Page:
Dragon Dave

Friday, December 28, 2012

A Real-Life Hobbit


My mother and our friend frequent a particular Denny’s.  They travel there to see a waitress they have befriended.  She looks after them well, and they only go there when she’s working.  They exchange Christmas cards and gifts with her, and one year, when we were spending Christmas with them, we attended a Christmas Eve service at her church.  I’m not sure that my wife and I ever hoped to forge such a strong relationship with the staff at our local Denny’s, but we found one waiter we always looked forward to seeing.  I can only wonder at what might have developed, had the manager chosen to value us as well, instead of making us feel unwanted.

My mother had told me that they would be collecting The Hobbit cards for me at Denny’s, and the first night of their visit, she handed me an envelope.  I opened it to find a thick stack of cards.  I hurriedly dug out my own cards, and went through her stack.  Although she had many that were the same as mine, in some cases multiple examples, I ended up with three new cards.  This meant that I had nine out of the ten regular cards.  As I had never hoped to receive one of the two Limited Edition cards, I only needed one more to complete my set.  If I didn’t get it, I figured nine out of ten was pretty good.  More importantly, I had Bilbo Baggins, who along with Gandalf, are the two characters from the novel that mean the most to me.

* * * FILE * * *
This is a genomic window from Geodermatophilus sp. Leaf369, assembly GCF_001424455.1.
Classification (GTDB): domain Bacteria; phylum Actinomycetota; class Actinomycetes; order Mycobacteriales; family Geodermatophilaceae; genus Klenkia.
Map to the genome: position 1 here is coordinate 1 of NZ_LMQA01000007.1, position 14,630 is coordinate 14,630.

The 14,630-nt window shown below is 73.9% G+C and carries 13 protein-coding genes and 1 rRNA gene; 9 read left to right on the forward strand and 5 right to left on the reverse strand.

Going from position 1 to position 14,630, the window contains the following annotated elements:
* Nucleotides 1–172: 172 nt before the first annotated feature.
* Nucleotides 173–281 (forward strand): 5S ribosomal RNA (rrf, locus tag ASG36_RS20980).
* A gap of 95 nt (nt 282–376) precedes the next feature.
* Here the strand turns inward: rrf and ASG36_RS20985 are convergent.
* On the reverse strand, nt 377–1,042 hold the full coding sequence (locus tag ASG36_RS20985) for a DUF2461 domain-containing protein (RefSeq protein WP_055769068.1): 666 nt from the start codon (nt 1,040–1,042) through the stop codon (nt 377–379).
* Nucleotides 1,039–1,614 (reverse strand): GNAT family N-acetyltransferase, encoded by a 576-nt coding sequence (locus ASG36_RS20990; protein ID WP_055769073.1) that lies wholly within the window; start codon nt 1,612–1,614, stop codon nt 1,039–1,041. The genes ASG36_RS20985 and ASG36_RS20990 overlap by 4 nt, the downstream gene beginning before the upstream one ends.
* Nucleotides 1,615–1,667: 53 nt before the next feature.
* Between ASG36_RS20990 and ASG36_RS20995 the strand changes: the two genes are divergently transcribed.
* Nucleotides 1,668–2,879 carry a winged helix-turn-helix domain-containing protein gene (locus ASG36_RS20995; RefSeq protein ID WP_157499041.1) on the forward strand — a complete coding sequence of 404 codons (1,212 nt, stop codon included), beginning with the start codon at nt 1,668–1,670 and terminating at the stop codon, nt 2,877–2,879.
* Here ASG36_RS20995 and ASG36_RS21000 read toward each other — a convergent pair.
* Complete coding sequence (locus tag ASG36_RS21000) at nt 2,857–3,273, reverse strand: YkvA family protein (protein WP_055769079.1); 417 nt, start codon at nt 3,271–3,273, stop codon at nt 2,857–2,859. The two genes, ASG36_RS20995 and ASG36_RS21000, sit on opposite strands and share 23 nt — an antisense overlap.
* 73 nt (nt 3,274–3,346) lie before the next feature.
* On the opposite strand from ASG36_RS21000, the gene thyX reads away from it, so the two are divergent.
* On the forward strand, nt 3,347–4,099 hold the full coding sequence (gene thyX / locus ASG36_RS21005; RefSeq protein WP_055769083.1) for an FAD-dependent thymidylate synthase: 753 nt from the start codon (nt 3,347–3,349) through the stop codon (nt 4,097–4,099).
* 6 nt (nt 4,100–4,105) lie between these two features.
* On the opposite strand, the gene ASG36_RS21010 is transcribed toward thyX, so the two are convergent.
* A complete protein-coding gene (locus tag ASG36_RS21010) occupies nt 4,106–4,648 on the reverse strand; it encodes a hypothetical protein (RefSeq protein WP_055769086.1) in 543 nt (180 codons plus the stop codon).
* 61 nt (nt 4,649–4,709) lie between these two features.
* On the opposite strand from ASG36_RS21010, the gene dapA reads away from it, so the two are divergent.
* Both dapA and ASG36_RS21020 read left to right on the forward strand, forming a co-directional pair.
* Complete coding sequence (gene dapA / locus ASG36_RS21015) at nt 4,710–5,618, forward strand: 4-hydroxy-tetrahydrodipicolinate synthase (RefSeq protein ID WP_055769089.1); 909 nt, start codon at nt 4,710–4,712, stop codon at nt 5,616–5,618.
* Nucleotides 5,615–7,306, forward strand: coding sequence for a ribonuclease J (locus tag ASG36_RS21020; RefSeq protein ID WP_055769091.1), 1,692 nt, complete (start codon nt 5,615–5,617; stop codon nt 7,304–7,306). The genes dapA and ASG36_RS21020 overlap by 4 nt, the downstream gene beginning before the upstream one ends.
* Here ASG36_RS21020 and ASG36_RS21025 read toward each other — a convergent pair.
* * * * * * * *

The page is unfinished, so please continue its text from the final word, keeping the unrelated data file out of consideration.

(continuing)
The dwarves Balin and Fili,
and my first hobbit friend, Bilbo Baggins,